The Mashpee Wampanoag tribe have been working on creating a new casino in the Taunton area of Massachusetts, spending as much as $1 billion on Project First Light Resort & Casino. The tribe has faced strong opposition to the project, with property owners in Taunton suing to try and stop the tribe from building the casino resort. The property owners have now went one step further in their efforts, asking the court on Friday to stop construction of the project, even if just for a temporary time frame.
An injunction was filed in federal court by residents to renew their efforts to stop the large gaming project, a venue that should be open by summer of 2017. If a judge grants the injunction, the tribe would be forced to stop construction, at least until the lawsuit has been resolved. This could take several years. The tribe already broke ground on the venue back in April and began to work on the parcel of land for the resort, consisting of 150 acres.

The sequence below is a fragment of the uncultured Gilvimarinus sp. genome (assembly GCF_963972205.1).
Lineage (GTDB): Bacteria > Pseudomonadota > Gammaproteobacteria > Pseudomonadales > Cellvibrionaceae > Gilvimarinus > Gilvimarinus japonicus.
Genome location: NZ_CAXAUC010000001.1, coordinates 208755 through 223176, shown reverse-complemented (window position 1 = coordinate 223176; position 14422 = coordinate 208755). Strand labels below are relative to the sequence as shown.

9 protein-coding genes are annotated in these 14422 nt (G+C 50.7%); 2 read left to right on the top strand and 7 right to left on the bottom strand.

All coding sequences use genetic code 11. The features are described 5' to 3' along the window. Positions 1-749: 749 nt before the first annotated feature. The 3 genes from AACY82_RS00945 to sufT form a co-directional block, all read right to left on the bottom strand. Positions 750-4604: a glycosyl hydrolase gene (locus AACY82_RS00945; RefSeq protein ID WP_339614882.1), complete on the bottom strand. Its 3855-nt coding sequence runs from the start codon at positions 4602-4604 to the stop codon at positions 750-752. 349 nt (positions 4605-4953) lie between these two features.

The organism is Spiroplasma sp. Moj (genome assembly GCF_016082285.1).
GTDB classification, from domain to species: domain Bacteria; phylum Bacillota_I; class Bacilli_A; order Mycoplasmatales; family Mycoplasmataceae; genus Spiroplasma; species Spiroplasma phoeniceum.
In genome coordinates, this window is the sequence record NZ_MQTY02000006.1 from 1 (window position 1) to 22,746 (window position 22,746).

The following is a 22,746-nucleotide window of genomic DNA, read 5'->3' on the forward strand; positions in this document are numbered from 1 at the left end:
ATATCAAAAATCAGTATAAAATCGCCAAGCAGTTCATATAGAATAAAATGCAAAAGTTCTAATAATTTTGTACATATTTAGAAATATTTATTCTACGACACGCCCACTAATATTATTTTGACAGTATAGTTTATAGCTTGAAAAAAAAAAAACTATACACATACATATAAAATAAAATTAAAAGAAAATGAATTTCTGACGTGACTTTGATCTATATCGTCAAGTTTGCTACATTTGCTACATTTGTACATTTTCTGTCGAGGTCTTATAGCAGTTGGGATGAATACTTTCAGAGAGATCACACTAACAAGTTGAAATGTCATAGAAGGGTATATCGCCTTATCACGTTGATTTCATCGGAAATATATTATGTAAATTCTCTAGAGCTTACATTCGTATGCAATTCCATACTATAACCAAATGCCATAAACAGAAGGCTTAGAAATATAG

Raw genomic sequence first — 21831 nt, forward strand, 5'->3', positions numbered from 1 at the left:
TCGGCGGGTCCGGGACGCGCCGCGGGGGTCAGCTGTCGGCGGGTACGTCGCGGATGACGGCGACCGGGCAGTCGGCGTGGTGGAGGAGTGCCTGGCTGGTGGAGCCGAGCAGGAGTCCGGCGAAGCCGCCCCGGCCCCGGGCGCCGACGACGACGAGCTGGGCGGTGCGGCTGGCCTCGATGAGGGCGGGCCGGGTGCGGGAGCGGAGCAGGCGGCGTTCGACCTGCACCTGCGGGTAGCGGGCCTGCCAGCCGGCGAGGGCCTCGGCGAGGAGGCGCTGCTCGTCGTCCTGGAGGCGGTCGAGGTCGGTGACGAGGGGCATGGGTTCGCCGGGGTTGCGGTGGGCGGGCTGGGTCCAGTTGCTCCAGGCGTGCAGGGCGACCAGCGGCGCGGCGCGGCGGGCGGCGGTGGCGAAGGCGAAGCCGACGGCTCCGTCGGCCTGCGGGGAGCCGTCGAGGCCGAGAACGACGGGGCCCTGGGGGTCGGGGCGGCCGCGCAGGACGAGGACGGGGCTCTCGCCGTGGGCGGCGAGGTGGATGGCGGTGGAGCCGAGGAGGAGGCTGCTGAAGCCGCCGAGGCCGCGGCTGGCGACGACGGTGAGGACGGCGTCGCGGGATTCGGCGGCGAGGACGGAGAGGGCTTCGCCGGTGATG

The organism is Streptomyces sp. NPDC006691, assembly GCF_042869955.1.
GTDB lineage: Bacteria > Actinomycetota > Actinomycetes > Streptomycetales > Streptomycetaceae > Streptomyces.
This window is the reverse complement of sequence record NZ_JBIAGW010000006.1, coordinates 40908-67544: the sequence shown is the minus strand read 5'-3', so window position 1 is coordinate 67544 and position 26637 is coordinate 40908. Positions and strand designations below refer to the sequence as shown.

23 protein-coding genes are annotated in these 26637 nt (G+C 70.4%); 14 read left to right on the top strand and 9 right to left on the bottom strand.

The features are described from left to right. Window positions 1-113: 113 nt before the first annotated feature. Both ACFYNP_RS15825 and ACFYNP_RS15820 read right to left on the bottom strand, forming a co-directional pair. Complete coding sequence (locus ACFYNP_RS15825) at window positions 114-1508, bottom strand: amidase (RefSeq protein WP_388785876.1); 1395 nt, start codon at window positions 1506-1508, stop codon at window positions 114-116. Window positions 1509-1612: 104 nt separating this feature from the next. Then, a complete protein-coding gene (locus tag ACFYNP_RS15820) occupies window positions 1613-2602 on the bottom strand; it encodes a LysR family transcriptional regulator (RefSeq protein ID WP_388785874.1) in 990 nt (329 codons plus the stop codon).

The filing stated that the tribe has already begun to demolish buildings, cut trees and used heavy equipment for grading the land. The property can now be described fairly as a moonscape. Property owners are claiming that the significant changes to the property are causing irreparable harm.
Investors of the project as well as tribal leaders remain confident that they will win in court and have chosen to begin construction despite the fact that legal intervention could take place. The legal move by the property owners of Taunton takes place just one month after the Massachusetts Gaming Commission rejected plans for a casino to be constructed in Brockton, which gave the Mashpee tribe exclusive rights to operate a casino in the southeastern area of the state.
The decision by the commission helped to avoid two large casinos being constructed within a close proximity to each other but also had the risk of the lawsuit ruining the Taunton plan and leaving the area without a casino in place.
In the lawsuit by the residents of Taunton, the federal government is accused of acting unlawfully in 2015 when approval was given to the tribe after a request was made to designate the property in Taunton as a sovereign reservation which made way for the casino.